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Posted: 05 May 2009 09:37 PM   [ Ignore ]   [ # 20 ]  
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Thanks McCreason. Much to chew on.

I would simply argue that this “proof” is really a form of the logical fallacy of “begging the question”

The premises basically say that there is no natural explanation for the existence of the universe, so the conclusion must be that the universe had an un-natural, or supernatural explanation.

Essentially, the conclusion is in the premises if you play around with the words.

Have I got this wrong?

SB

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Posted: 06 May 2009 06:27 AM   [ Ignore ]   [ # 21 ]  
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‘The premises basically say that there is no natural explanation for the existence of the universe, so the conclusion must be that the universe had an un-natural, or supernatural explanation’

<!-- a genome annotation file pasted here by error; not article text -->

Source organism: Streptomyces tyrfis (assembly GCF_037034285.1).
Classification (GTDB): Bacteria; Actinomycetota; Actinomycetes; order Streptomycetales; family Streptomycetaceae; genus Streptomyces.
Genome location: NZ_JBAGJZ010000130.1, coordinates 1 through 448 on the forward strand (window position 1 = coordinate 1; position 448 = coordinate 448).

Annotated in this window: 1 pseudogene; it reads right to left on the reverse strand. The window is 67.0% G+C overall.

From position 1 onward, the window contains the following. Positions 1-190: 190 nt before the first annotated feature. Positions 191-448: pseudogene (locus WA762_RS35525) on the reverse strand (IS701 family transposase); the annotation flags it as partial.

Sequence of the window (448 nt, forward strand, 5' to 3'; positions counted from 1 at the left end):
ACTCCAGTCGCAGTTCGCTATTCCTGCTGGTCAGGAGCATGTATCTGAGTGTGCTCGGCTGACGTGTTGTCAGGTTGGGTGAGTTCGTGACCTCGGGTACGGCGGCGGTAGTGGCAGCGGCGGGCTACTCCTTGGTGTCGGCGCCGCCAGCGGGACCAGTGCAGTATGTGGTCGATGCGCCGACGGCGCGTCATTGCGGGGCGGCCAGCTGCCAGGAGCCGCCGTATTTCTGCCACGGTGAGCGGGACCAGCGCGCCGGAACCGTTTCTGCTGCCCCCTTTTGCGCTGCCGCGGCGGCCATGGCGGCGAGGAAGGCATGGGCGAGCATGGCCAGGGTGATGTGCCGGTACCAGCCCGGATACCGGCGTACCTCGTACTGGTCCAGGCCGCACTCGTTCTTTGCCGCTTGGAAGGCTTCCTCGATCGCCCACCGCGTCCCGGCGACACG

Yes, however that is not entirely correct. There is some evidence for a natural explanation of the origins of the universe. Everything is not well understood however.

Some evidence then leaves it unproven, although there are explanations and speculations of how it could have happened.

However, a supernatural explanation by default only, with ZERO evidence of it’s own, does not suffice as an answer.

If our natural explanations are incomplete or even incorrect, we must continue to seek more evidence and see where it takes us, not make the quantum leap to the supernatural explanation. Only those of an absolutist mindset, that must have an answer today, right now, do such a thing.

Religions offer all answers, based on dogma. Science is a work in progress, based on evidence.

[ Edited: 06 May 2009 06:37 AM by eudemonia]
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‘If ignorance of nature gave birth to gods, knowledge of nature destroys them’